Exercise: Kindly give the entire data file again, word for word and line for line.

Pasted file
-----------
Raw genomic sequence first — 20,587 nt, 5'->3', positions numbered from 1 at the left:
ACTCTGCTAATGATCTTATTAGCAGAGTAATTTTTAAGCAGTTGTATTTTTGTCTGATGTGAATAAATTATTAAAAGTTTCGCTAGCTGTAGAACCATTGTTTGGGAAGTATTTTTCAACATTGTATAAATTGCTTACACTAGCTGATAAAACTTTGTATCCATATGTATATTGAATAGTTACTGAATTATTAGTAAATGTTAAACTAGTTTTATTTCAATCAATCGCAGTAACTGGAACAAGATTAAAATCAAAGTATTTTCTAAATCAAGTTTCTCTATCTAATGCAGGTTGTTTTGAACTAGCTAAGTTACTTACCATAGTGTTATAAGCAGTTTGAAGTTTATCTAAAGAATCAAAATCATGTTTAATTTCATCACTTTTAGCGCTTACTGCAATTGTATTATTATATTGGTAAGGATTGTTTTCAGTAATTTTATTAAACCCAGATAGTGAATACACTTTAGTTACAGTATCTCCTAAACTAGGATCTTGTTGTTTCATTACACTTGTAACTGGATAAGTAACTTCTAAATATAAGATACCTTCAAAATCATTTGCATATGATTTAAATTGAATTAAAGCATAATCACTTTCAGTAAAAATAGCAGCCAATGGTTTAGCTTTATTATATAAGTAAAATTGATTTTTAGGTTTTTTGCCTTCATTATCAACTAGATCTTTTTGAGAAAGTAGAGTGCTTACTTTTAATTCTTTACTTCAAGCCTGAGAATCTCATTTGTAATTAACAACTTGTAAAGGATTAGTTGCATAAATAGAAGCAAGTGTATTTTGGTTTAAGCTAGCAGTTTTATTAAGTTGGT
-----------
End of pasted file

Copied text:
Raw genomic sequence first — 20,587 nt, 5'->3', positions numbered from 1 at the left:
ACTCTGCTAATGATCTTATTAGCAGAGTAATTTTTAAGCAGTTGTATTTTTGTCTGATGTGAATAAATTATTAAAAGTTTCGCTAGCTGTAGAACCATTGTTTGGGAAGTATTTTTCAACATTGTATAAATTGCTTACACTAGCTGATAAAACTTTGTATCCATATGTATATTGAATAGTTACTGAATTATTAGTAAATGTTAAACTAGTTTTATTTCAATCAATCGCAGTAACTGGAACAAGATTAAAATCAAAGTATTTTCTAAATCAAGTTTCTCTATCTAATGCAGGTTGTTTTGAACTAGCTAAGTTACTTACCATAGTGTTATAAGCAGTTTGAAGTTTATCTAAAGAATCAAAATCATGTTTAATTTCATCACTTTTAGCGCTTACTGCAATTGTATTATTATATTGGTAAGGATTGTTTTCAGTAATTTTATTAAACCCAGATAGTGAATACACTTTAGTTACAGTATCTCCTAAACTAGGATCTTGTTGTTTCATTACACTTGTAACTGGATAAGTAACTTCTAAATATAAGATACCTTCAAAATCATTTGCATATGATTTAAATTGAATTAAAGCATAATCACTTTCAGTAAAAATAGCAGCCAATGGTTTAGCTTTATTATATAAGTAAAATTGATTTTTAGGTTTTTTGCCTTCATTATCAACTAGATCTTTTTGAGAAAGTAGAGTGCTTACTTTTAATTCTTTACTTCAAGCCTGAGAATCTCATTTGTAATTAACAACTTGTAAAGGATTAGTTGCATAAATAGAAGCAAGTGTATTTTGGTTTAAGCTAGCAGTTTTATTAAGTTGGT